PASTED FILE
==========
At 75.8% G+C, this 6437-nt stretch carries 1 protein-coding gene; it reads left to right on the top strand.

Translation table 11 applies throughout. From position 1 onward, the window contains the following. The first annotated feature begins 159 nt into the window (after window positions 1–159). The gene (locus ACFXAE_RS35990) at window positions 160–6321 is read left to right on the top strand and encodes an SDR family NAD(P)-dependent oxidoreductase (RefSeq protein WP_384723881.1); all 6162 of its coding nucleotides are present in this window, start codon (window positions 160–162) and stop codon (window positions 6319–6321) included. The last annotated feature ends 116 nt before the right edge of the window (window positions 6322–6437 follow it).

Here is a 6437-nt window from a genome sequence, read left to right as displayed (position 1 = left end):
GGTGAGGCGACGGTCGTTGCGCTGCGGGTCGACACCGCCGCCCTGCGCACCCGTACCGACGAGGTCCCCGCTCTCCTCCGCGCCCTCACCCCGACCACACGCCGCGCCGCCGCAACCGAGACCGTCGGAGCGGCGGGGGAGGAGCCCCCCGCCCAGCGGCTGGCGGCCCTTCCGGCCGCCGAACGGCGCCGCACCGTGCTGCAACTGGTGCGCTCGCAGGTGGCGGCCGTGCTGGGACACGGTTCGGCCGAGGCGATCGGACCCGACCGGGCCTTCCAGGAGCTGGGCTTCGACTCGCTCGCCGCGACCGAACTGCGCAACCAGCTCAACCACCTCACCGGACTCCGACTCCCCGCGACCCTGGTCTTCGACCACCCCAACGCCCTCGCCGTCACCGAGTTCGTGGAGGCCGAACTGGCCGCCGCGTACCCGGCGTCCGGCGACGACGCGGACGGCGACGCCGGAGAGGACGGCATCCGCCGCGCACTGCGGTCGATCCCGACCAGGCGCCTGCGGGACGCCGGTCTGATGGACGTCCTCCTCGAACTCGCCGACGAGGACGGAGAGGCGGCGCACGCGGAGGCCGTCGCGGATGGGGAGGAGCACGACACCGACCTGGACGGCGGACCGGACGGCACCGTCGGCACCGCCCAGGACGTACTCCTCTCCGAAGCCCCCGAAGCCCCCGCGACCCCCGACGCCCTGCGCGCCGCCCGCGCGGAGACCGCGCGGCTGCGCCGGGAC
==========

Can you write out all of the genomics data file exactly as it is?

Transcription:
At 75.8% G+C, this 6437-nt stretch carries 1 protein-coding gene; it reads left to right on the top strand.

Translation table 11 applies throughout. From position 1 onward, the window contains the following. The first annotated feature begins 159 nt into the window (after window positions 1–159). The gene (locus ACFXAE_RS35990) at window positions 160–6321 is read left to right on the top strand and encodes an SDR family NAD(P)-dependent oxidoreductase (RefSeq protein WP_384723881.1); all 6162 of its coding nucleotides are present in this window, start codon (window positions 160–162) and stop codon (window positions 6319–6321) included. The last annotated feature ends 116 nt before the right edge of the window (window positions 6322–6437 follow it).

Here is a 6437-nt window from a genome sequence, read left to right as displayed (position 1 = left end):
GGTGAGGCGACGGTCGTTGCGCTGCGGGTCGACACCGCCGCCCTGCGCACCCGTACCGACGAGGTCCCCGCTCTCCTCCGCGCCCTCACCCCGACCACACGCCGCGCCGCCGCAACCGAGACCGTCGGAGCGGCGGGGGAGGAGCCCCCCGCCCAGCGGCTGGCGGCCCTTCCGGCCGCCGAACGGCGCCGCACCGTGCTGCAACTGGTGCGCTCGCAGGTGGCGGCCGTGCTGGGACACGGTTCGGCCGAGGCGATCGGACCCGACCGGGCCTTCCAGGAGCTGGGCTTCGACTCGCTCGCCGCGACCGAACTGCGCAACCAGCTCAACCACCTCACCGGACTCCGACTCCCCGCGACCCTGGTCTTCGACCACCCCAACGCCCTCGCCGTCACCGAGTTCGTGGAGGCCGAACTGGCCGCCGCGTACCCGGCGTCCGGCGACGACGCGGACGGCGACGCCGGAGAGGACGGCATCCGCCGCGCACTGCGGTCGATCCCGACCAGGCGCCTGCGGGACGCCGGTCTGATGGACGTCCTCCTCGAACTCGCCGACGAGGACGGAGAGGCGGCGCACGCGGAGGCCGTCGCGGATGGGGAGGAGCACGACACCGACCTGGACGGCGGACCGGACGGCACCGTCGGCACCGCCCAGGACGTACTCCTCTCCGAAGCCCCCGAAGCCCCCGCGACCCCCGACGCCCTGCGCGCCGCCCGCGCGGAGACCGCGCGGCTGCGCCGGGAC